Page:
3,200 learners caught with no qualified driver in 2015

Almost 3,200 learner drivers were caught driving without being accompanied by a qualified driver last year.

The latest annual report of the Road Safety Authority shows a total of 3,173 learner drivers were detected driving unaccompanied during 2015 — a new penalty point offence which was only introduced in December 2014.

There were more than 240,000 motorists driving on learner permits at the end of 2015.

The offence incurs two penalty points and a €80 fine if paid within 28 days. If challenged, the offender can obtain four penalty points upon conviction.

Learner drivers face six months disqualification if they incur a total of seven penalty points within a two-year period. The threshold is 12 points for full-licence holders.

The report also reveals that 50 motorists were caught and fined for driving the wrong way on a motorway last year, while 332 motorists were issued with penalty points for failing to stop for gardaí.

It shows a slight increase in the overall number of penalty point offences committed by motorists in 2015 with almost 756,200 notices issued — up 1% on the previous year.

Speeding continued to be the main penalty point offence with 572,582 drivers caught over the speed limit.

The second most common offence was using a mobile phone when driving with 81,832 motorists detected.

A survey conducted of more than 14,000 motorists in October 2015 found 3% were holding a mobile phone — with no gender difference in the offending rate.

The report confirms a total of 166 people died on Irish roads last year — the second lowest annual number of road deaths since records began in 1959. A 14% decrease in road fatalities in the Republic last year was one of the biggest decreases of any of the 28 EU member states.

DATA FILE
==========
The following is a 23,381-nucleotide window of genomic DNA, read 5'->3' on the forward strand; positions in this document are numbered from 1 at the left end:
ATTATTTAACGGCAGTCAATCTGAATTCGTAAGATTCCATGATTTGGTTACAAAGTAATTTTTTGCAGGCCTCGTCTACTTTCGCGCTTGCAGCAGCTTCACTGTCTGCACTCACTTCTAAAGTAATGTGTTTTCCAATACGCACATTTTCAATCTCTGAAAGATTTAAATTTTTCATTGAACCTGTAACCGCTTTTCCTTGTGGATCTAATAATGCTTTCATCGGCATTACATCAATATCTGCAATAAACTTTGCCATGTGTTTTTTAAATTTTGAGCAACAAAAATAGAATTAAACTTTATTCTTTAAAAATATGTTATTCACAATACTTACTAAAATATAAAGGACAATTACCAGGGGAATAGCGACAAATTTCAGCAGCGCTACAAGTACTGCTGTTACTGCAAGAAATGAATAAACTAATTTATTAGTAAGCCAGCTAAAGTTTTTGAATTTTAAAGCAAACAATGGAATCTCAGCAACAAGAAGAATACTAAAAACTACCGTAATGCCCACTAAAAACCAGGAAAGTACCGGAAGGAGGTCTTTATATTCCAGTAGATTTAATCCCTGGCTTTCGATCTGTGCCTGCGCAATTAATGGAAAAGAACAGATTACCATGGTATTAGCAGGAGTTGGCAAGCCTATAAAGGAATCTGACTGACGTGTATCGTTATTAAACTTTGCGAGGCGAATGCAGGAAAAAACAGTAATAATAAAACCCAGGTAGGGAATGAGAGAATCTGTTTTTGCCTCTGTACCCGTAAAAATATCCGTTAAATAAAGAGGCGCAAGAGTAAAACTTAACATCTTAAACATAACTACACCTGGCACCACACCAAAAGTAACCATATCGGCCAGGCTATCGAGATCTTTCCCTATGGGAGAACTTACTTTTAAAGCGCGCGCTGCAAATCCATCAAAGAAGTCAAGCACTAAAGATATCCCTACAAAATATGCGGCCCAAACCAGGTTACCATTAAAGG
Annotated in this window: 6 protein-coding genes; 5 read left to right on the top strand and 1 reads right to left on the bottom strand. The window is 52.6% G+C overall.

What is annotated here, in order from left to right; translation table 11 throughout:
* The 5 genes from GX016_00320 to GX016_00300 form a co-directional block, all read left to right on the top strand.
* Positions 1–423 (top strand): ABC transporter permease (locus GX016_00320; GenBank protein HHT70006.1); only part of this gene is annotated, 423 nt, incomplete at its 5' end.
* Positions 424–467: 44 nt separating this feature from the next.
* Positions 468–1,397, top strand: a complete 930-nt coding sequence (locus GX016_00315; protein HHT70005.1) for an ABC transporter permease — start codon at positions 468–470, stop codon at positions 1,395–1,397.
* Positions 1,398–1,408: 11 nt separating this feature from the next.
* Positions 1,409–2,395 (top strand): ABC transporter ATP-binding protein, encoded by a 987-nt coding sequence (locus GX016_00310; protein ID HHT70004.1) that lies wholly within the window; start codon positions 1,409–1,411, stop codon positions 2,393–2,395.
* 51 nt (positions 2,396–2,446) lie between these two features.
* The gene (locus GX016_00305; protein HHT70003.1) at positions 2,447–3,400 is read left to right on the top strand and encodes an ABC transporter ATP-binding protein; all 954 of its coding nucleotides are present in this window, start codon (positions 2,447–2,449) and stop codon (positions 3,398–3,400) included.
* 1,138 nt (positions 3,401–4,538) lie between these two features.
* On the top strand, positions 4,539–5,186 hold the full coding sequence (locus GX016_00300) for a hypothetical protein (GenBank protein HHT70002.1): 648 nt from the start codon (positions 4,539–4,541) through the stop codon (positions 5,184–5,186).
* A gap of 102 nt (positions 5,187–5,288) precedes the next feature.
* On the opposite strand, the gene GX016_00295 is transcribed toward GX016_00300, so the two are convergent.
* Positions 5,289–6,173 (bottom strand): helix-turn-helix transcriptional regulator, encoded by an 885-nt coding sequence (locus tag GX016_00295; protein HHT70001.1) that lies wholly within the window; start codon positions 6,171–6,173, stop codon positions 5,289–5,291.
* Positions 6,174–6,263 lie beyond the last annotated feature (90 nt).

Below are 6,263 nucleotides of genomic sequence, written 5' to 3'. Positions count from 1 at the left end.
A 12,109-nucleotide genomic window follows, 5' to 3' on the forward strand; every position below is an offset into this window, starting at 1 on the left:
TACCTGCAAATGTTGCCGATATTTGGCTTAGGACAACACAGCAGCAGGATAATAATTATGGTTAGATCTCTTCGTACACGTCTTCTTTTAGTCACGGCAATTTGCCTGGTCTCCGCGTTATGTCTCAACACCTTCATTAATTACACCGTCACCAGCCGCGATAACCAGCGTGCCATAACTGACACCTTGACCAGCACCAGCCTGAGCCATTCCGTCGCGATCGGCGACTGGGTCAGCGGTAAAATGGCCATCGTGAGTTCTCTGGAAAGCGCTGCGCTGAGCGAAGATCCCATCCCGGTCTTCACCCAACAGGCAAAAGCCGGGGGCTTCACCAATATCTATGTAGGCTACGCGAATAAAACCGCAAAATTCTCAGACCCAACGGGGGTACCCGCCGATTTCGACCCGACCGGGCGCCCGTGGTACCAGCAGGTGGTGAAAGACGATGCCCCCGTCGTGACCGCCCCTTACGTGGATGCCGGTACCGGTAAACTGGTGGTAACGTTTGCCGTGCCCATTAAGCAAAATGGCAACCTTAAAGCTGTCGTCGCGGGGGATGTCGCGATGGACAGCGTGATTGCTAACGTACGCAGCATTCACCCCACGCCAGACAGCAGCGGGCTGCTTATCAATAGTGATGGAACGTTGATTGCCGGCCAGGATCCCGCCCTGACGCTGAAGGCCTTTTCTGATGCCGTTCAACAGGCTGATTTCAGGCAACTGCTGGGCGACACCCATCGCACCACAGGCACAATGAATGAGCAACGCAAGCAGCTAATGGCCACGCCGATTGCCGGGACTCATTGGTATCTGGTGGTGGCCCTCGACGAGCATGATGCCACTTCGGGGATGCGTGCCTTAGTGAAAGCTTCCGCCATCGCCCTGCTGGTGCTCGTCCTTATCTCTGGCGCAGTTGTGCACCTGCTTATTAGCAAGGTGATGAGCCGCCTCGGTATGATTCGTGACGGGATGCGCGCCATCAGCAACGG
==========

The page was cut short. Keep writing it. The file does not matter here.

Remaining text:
However, RSA chairwoman Liz O’Donnell said she had difficulty in describing the figures “as a success”.

“While I welcome the reduction in the number of fatalities and those bereaved, I’m acutely aware that there are 166 families and communities devastated as a result of road trauma last year,” said Ms O’Donnell.

Although crude, she claimed the number of people killed on roads was the only way to measure progress in road safety.

The Government Road Safety Strategy 2013-2020 has set a target of reducing road deaths to no greater than 25 fatalities per million population by 2020 — a figure equivalent to 124 deaths per annum.

The current road fatality rate in Ireland is 36 deaths per million which is below the EU average of 52 deaths per million population and the fifth lowest level in Europe after Sweden, the UK, Denmark and the Netherlands.

Ms O’Donnell said attention needed to be turned back on issues that the RSA thought had been effectively tackled such as excessive speed and drink-driving. The RSA’s annual free speed survey showed that 60% of motorists broke the speed limit on urban roads, excluding residential areas, last year.

The figure was 74% on urban national roads. On rural roads, the number breaking the speed limit was 22%.

The percentage of cars speeding on motorways and dual carriageways decreased last year to 21% and 28% respectively.


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